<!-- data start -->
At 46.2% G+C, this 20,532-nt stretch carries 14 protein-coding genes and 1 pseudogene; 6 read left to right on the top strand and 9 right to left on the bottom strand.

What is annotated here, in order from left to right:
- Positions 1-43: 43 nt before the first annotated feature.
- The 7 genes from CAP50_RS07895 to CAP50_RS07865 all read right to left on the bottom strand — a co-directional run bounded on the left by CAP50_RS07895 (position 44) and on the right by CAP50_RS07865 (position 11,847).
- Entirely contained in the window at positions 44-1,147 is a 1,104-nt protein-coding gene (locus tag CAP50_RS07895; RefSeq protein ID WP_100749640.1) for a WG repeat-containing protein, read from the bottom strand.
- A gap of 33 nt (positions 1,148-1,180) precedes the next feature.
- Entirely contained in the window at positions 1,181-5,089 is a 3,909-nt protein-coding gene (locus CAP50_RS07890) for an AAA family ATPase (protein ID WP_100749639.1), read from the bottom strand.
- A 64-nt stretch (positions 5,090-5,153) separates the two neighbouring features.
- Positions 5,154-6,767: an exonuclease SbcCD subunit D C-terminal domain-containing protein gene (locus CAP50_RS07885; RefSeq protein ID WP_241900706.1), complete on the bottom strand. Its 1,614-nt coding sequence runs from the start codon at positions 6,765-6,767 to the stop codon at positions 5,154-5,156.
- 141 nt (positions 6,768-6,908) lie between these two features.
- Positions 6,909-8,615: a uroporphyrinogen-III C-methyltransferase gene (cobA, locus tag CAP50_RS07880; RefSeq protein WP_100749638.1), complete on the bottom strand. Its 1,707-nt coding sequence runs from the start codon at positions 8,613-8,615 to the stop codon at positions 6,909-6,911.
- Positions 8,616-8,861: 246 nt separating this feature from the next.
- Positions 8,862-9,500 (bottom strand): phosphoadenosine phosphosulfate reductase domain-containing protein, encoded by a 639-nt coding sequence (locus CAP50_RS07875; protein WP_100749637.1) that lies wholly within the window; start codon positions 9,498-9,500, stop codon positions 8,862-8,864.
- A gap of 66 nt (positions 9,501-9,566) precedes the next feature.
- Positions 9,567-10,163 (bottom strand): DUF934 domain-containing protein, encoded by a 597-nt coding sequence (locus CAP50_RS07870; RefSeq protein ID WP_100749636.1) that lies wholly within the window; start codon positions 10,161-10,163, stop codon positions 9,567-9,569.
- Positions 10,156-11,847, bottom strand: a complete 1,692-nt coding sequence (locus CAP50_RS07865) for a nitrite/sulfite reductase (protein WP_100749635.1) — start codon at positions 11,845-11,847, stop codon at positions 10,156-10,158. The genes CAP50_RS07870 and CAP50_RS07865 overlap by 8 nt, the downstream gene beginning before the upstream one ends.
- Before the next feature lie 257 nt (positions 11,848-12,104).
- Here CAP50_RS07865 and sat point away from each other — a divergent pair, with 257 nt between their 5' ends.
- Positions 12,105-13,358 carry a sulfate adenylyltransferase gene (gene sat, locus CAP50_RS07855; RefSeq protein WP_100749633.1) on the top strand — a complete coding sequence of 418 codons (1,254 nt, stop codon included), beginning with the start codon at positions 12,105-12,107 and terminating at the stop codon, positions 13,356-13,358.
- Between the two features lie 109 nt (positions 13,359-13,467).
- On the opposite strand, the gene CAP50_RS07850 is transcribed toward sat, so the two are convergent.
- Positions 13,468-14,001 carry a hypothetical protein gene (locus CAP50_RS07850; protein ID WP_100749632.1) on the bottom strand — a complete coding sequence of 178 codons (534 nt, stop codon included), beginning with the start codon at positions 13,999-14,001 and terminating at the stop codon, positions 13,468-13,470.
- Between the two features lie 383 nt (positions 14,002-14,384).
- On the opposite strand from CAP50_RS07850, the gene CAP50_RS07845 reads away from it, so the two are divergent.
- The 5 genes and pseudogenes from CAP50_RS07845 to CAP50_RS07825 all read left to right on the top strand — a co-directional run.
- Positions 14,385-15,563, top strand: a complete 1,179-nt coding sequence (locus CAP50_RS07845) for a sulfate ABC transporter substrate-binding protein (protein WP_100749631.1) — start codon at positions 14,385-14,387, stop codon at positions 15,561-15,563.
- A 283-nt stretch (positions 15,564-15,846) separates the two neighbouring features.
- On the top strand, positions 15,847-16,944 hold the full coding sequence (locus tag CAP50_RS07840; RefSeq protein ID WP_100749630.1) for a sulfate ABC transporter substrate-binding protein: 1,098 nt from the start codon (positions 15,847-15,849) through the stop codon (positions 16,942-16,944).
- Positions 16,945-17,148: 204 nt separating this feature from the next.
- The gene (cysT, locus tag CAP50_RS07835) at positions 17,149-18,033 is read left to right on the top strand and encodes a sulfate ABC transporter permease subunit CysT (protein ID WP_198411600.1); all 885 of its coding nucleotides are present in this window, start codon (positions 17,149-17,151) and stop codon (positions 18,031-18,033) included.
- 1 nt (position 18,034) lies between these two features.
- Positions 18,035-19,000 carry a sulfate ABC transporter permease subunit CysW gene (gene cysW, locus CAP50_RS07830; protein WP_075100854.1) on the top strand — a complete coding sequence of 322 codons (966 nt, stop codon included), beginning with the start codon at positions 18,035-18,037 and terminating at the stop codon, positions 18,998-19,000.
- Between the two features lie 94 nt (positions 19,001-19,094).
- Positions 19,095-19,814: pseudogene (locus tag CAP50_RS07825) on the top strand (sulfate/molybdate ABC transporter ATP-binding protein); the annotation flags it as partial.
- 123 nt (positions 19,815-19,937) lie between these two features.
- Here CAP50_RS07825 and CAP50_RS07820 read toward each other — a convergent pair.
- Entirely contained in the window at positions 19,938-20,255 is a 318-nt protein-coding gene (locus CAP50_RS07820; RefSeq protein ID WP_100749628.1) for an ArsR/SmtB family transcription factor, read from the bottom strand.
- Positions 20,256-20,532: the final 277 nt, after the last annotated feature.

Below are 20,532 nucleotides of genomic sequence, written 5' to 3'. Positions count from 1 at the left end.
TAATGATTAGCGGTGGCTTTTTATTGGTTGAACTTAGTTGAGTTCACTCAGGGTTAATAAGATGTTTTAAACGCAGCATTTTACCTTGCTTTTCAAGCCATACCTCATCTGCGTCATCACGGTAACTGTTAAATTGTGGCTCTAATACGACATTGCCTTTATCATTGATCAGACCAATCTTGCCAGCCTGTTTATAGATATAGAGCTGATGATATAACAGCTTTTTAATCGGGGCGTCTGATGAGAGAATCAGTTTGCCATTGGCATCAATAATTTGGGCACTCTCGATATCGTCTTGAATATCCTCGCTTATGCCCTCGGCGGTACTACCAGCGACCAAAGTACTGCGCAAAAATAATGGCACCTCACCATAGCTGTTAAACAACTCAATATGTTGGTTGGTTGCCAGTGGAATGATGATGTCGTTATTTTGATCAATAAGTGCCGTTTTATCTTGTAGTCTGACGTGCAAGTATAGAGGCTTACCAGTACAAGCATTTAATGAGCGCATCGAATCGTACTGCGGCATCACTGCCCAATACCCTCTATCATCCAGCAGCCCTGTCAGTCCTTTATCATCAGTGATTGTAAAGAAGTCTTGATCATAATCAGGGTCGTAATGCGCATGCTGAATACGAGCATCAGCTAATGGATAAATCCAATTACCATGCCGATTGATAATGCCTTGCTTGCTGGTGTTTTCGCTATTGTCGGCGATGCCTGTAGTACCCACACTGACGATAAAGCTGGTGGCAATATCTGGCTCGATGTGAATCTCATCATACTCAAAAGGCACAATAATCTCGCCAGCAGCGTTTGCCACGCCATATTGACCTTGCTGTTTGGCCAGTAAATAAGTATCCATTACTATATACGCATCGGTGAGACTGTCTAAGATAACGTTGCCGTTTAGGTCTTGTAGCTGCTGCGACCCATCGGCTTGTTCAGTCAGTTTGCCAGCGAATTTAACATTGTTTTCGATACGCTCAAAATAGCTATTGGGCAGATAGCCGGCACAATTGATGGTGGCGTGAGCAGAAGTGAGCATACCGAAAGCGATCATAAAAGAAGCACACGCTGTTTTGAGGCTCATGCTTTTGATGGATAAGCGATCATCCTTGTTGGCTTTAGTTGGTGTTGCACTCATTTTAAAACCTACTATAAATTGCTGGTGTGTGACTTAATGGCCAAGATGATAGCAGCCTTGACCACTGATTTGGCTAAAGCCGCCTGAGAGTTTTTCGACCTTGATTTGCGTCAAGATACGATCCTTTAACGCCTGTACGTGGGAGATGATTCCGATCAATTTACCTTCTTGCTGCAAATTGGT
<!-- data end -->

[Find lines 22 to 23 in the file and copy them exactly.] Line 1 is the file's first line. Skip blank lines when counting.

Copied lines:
- Positions 13,468-14,001 carry a hypothetical protein gene (locus CAP50_RS07850; protein ID WP_100749632.1) on the bottom strand — a complete coding sequence of 178 codons (534 nt, stop codon included), beginning with the start codon at positions 13,999-14,001 and terminating at the stop codon, positions 13,468-13,470.
- Between the two features lie 383 nt (positions 14,002-14,384).